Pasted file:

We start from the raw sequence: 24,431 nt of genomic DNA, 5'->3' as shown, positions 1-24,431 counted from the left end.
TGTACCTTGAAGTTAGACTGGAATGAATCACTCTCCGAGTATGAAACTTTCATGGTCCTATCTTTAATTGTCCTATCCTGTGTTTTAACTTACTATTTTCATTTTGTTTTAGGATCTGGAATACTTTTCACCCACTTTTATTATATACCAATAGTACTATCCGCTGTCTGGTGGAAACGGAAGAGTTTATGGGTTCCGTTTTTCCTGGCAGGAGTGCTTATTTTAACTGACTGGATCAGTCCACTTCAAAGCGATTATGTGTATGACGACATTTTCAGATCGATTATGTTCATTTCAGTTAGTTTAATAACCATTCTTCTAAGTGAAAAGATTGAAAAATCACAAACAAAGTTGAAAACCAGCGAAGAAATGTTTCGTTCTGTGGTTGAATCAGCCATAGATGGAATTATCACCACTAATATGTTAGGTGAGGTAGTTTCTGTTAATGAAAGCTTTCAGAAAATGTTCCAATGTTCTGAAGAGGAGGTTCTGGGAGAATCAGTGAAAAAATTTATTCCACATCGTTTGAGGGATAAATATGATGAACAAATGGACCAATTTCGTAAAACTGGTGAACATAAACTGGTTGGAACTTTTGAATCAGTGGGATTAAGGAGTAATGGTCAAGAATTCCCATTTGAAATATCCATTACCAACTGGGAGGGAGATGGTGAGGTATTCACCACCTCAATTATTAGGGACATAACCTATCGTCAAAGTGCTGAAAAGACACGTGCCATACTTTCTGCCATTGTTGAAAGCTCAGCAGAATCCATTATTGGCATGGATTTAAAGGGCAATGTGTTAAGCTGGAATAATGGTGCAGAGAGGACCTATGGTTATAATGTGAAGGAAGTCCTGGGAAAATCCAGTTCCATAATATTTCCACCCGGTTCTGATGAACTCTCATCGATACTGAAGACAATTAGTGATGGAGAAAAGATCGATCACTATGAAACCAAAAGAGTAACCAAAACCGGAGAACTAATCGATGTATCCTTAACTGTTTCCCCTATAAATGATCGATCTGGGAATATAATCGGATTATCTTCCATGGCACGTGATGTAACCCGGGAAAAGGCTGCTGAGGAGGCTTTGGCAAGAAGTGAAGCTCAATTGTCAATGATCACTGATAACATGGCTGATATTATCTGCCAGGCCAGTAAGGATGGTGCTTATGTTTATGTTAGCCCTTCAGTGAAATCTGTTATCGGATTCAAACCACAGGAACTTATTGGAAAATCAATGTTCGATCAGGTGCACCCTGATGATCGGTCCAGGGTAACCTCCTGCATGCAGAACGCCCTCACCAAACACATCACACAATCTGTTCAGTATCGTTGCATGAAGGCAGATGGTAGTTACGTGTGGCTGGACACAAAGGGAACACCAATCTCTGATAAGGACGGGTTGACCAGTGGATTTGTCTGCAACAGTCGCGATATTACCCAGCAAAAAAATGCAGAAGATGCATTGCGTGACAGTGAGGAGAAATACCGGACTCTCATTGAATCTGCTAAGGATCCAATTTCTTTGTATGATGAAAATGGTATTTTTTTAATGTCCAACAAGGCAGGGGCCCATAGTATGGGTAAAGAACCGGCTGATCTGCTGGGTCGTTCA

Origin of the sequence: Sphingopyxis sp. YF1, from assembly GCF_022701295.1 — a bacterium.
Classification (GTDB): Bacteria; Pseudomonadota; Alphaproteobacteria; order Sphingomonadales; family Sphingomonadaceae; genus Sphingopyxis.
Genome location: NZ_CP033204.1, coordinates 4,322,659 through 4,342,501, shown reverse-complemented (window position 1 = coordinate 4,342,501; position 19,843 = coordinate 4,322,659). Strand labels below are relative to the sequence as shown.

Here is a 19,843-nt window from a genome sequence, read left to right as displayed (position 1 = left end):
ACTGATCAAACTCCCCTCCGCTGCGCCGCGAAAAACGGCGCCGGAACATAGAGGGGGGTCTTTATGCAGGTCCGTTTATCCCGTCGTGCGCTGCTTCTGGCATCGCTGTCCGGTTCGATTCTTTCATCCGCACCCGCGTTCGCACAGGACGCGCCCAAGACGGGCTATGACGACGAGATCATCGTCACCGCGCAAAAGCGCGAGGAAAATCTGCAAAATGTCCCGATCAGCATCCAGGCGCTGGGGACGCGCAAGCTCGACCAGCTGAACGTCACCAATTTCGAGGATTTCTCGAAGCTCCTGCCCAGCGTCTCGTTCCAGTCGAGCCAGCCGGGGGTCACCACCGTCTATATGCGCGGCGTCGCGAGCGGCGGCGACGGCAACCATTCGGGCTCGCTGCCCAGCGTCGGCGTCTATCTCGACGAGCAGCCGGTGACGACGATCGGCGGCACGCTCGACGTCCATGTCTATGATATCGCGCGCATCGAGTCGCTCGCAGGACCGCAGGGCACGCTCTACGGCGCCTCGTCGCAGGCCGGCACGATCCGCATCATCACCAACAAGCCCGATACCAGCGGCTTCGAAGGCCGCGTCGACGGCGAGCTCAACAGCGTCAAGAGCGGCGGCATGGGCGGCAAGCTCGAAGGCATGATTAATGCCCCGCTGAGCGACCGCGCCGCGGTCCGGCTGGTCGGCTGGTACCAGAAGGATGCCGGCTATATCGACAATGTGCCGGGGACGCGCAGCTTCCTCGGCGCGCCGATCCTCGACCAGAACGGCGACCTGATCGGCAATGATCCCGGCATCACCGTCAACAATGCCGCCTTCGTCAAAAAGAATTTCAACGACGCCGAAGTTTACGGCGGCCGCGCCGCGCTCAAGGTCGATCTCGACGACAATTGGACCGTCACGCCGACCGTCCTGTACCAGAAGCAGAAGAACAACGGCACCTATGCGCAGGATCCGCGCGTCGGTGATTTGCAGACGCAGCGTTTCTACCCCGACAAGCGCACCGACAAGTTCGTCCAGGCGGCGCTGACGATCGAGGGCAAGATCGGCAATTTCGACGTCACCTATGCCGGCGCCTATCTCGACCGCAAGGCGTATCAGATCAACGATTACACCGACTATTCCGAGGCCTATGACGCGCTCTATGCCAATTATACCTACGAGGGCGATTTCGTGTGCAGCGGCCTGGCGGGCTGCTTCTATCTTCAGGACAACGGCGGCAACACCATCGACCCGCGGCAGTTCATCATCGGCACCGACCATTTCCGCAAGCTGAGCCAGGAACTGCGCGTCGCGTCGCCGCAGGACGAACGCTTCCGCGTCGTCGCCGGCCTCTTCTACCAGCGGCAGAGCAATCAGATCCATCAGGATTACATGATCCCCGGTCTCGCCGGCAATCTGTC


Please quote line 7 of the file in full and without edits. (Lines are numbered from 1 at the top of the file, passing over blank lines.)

ACTGATCAAACTCCCCTCCGCTGCGCCGCGAAAAACGGCGCCGGAACATAGAGGGGGGTCTTTATGCAGGTCCGTTTATCCCGTCGTGCGCTGCTTCTGGCATCGCTGTCCGGTTCGATTCTTTCATCCGCACCCGCGTTCGCACAGGACGCGCCCAAGACGGGCTATGACGACGAGATCATCGTCACCGCGCAAAAGCGCGAGGAAAATCTGCAAAATGTCCCGATCAGCATCCAGGCGCTGGGGACGCGCAAGCTCGACCAGCTGAACGTCACCAATTTCGAGGATTTCTCGAAGCTCCTGCCCAGCGTCTCGTTCCAGTCGAGCCAGCCGGGGGTCACCACCGTCTATATGCGCGGCGTCGCGAGCGGCGGCGACGGCAACCATTCGGGCTCGCTGCCCAGCGTCGGCGTCTATCTCGACGAGCAGCCGGTGACGACGATCGGCGGCACGCTCGACGTCCATGTCTATGATATCGCGCGCATCGAGTCGCTCGCAGGACCGCAGGGCACGCTCTACGGCGCCTCGTCGCAGGCCGGCACGATCCGCATCATCACCAACAAGCCCGATACCAGCGGCTTCGAAGGCCGCGTCGACGGCGAGCTCAACAGCGTCAAGAGCGGCGGCATGGGCGGCAAGCTCGAAGGCATGATTAATGCCCCGCTGAGCGACCGCGCCGCGGTCCGGCTGGTCGGCTGGTACCAGAAGGATGCCGGCTATATCGACAATGTGCCGGGGACGCGCAGCTTCCTCGGCGCGCCGATCCTCGACCAGAACGGCGACCTGATCGGCAATGATCCCGGCATCACCGTCAACAATGCCGCCTTCGTCAAAAAGAATTTCAACGACGCCGAAGTTTACGGCGGCCGCGCCGCGCTCAAGGTCGATCTCGACGACAATTGGACCGTCACGCCGACCGTCCTGTACCAGAAGCAGAAGAACAACGGCACCTATGCGCAGGATCCGCGCGTCGGTGATTTGCAGACGCAGCGTTTCTACCCCGACAAGCGCACCGACAAGTTCGTCCAGGCGGCGCTGACGATCGAGGGCAAGATCGGCAATTTCGACGTCACCTATGCCGGCGCCTATCTCGACCGCAAGGCGTATCAGATCAACGATTACACCGACTATTCCGAGGCCTATGACGCGCTCTATGCCAATTATACCTACGAGGGCGATTTCGTGTGCAGCGGCCTGGCGGGCTGCTTCTATCTTCAGGACAACGGCGGCAACACCATCGACCCGCGGCAGTTCATCATCGGCACCGACCATTTCCGCAAGCTGAGCCAGGAACTGCGCGTCGCGTCGCCGCAGGACGAACGCTTCCGCGTCGTCGCCGGCCTCTTCTACCAGCGGCAGAGCAATCAGATCCATCAGGATTACATGATCCCCGGTCTCGCCGGCAATCTGTC